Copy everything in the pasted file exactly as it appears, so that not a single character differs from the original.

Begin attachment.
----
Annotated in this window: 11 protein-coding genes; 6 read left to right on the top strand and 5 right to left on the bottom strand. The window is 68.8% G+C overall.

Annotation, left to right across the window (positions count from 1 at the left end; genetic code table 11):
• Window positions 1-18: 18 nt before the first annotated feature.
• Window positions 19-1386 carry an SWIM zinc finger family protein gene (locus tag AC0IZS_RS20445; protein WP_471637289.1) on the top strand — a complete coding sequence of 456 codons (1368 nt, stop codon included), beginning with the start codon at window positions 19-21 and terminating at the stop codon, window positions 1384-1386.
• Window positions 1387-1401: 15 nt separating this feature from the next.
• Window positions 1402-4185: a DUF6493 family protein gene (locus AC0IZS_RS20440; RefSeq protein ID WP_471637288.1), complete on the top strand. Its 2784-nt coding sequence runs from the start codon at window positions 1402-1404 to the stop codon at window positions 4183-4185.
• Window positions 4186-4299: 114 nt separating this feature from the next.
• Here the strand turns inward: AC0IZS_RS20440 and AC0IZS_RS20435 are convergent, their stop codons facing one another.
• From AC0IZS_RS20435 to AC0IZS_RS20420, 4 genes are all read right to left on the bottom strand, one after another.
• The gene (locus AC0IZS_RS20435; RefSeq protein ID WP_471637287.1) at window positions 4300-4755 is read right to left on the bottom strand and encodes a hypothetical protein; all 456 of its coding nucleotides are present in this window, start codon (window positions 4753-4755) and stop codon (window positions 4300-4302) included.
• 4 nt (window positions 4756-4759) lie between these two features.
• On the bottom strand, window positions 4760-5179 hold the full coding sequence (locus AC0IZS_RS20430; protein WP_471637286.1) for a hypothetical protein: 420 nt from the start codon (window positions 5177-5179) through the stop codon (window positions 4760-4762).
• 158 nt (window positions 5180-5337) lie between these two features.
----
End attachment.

Annotated in this window: 11 protein-coding genes; 6 read left to right on the top strand and 5 right to left on the bottom strand. The window is 68.8% G+C overall.

Annotation, left to right across the window (positions count from 1 at the left end; genetic code table 11):
• Window positions 1-18: 18 nt before the first annotated feature.
• Window positions 19-1386 carry an SWIM zinc finger family protein gene (locus tag AC0IZS_RS20445; protein WP_471637289.1) on the top strand — a complete coding sequence of 456 codons (1368 nt, stop codon included), beginning with the start codon at window positions 19-21 and terminating at the stop codon, window positions 1384-1386.
• Window positions 1387-1401: 15 nt separating this feature from the next.
• Window positions 1402-4185: a DUF6493 family protein gene (locus AC0IZS_RS20440; RefSeq protein ID WP_471637288.1), complete on the top strand. Its 2784-nt coding sequence runs from the start codon at window positions 1402-1404 to the stop codon at window positions 4183-4185.
• Window positions 4186-4299: 114 nt separating this feature from the next.
• Here the strand turns inward: AC0IZS_RS20440 and AC0IZS_RS20435 are convergent, their stop codons facing one another.
• From AC0IZS_RS20435 to AC0IZS_RS20420, 4 genes are all read right to left on the bottom strand, one after another.
• The gene (locus AC0IZS_RS20435; RefSeq protein ID WP_471637287.1) at window positions 4300-4755 is read right to left on the bottom strand and encodes a hypothetical protein; all 456 of its coding nucleotides are present in this window, start codon (window positions 4753-4755) and stop codon (window positions 4300-4302) included.
• 4 nt (window positions 4756-4759) lie between these two features.
• On the bottom strand, window positions 4760-5179 hold the full coding sequence (locus AC0IZS_RS20430; protein WP_471637286.1) for a hypothetical protein: 420 nt from the start codon (window positions 5177-5179) through the stop codon (window positions 4760-4762).
• 158 nt (window positions 5180-5337) lie between these two features.